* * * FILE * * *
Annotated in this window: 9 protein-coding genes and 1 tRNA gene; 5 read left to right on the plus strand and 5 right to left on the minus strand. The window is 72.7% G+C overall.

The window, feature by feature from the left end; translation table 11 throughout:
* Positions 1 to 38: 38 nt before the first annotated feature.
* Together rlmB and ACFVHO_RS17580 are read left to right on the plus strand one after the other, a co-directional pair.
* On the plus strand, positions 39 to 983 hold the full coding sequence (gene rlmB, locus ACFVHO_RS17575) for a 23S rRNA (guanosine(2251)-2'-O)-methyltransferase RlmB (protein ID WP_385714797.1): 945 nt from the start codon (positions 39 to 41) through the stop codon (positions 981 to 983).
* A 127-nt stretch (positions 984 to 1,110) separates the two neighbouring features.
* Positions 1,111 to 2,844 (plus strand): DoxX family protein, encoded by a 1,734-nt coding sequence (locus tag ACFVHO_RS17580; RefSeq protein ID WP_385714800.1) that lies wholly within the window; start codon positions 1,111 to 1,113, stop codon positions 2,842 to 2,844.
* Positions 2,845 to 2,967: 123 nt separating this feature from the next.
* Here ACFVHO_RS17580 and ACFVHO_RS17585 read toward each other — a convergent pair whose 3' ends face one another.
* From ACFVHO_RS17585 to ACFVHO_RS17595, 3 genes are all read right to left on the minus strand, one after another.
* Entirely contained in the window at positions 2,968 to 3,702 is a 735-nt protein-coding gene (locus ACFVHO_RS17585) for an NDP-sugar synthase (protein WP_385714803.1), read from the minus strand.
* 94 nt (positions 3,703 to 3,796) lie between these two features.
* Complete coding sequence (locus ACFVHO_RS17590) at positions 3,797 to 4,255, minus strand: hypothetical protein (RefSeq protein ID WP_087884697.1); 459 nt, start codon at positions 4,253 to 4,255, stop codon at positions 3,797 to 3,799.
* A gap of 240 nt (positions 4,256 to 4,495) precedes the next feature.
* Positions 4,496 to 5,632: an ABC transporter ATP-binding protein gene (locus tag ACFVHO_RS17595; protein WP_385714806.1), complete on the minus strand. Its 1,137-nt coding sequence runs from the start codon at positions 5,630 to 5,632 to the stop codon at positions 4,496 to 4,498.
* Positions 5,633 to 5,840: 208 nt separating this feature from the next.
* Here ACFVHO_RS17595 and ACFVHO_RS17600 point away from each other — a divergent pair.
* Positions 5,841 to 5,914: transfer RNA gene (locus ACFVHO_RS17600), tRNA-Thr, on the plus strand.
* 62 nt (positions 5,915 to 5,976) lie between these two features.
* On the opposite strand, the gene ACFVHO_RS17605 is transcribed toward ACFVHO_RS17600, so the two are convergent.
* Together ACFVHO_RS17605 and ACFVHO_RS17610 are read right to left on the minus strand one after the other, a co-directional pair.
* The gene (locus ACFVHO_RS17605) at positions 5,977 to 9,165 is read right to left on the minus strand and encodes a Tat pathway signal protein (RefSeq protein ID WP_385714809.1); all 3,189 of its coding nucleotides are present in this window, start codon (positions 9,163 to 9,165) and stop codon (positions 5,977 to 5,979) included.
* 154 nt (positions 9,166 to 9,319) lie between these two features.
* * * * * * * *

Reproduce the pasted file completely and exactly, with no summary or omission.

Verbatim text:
Annotated in this window: 9 protein-coding genes and 1 tRNA gene; 5 read left to right on the plus strand and 5 right to left on the minus strand. The window is 72.7% G+C overall.

The window, feature by feature from the left end; translation table 11 throughout:
* Positions 1 to 38: 38 nt before the first annotated feature.
* Together rlmB and ACFVHO_RS17580 are read left to right on the plus strand one after the other, a co-directional pair.
* On the plus strand, positions 39 to 983 hold the full coding sequence (gene rlmB, locus ACFVHO_RS17575) for a 23S rRNA (guanosine(2251)-2'-O)-methyltransferase RlmB (protein ID WP_385714797.1): 945 nt from the start codon (positions 39 to 41) through the stop codon (positions 981 to 983).
* A 127-nt stretch (positions 984 to 1,110) separates the two neighbouring features.
* Positions 1,111 to 2,844 (plus strand): DoxX family protein, encoded by a 1,734-nt coding sequence (locus tag ACFVHO_RS17580; RefSeq protein ID WP_385714800.1) that lies wholly within the window; start codon positions 1,111 to 1,113, stop codon positions 2,842 to 2,844.
* Positions 2,845 to 2,967: 123 nt separating this feature from the next.
* Here ACFVHO_RS17580 and ACFVHO_RS17585 read toward each other — a convergent pair whose 3' ends face one another.
* From ACFVHO_RS17585 to ACFVHO_RS17595, 3 genes are all read right to left on the minus strand, one after another.
* Entirely contained in the window at positions 2,968 to 3,702 is a 735-nt protein-coding gene (locus ACFVHO_RS17585) for an NDP-sugar synthase (protein WP_385714803.1), read from the minus strand.
* 94 nt (positions 3,703 to 3,796) lie between these two features.
* Complete coding sequence (locus ACFVHO_RS17590) at positions 3,797 to 4,255, minus strand: hypothetical protein (RefSeq protein ID WP_087884697.1); 459 nt, start codon at positions 4,253 to 4,255, stop codon at positions 3,797 to 3,799.
* A gap of 240 nt (positions 4,256 to 4,495) precedes the next feature.
* Positions 4,496 to 5,632: an ABC transporter ATP-binding protein gene (locus tag ACFVHO_RS17595; protein WP_385714806.1), complete on the minus strand. Its 1,137-nt coding sequence runs from the start codon at positions 5,630 to 5,632 to the stop codon at positions 4,496 to 4,498.
* Positions 5,633 to 5,840: 208 nt separating this feature from the next.
* Here ACFVHO_RS17595 and ACFVHO_RS17600 point away from each other — a divergent pair.
* Positions 5,841 to 5,914: transfer RNA gene (locus ACFVHO_RS17600), tRNA-Thr, on the plus strand.
* 62 nt (positions 5,915 to 5,976) lie between these two features.
* On the opposite strand, the gene ACFVHO_RS17605 is transcribed toward ACFVHO_RS17600, so the two are convergent.
* Together ACFVHO_RS17605 and ACFVHO_RS17610 are read right to left on the minus strand one after the other, a co-directional pair.
* The gene (locus ACFVHO_RS17605) at positions 5,977 to 9,165 is read right to left on the minus strand and encodes a Tat pathway signal protein (RefSeq protein ID WP_385714809.1); all 3,189 of its coding nucleotides are present in this window, start codon (positions 9,163 to 9,165) and stop codon (positions 5,977 to 5,979) included.
* 154 nt (positions 9,166 to 9,319) lie between these two features.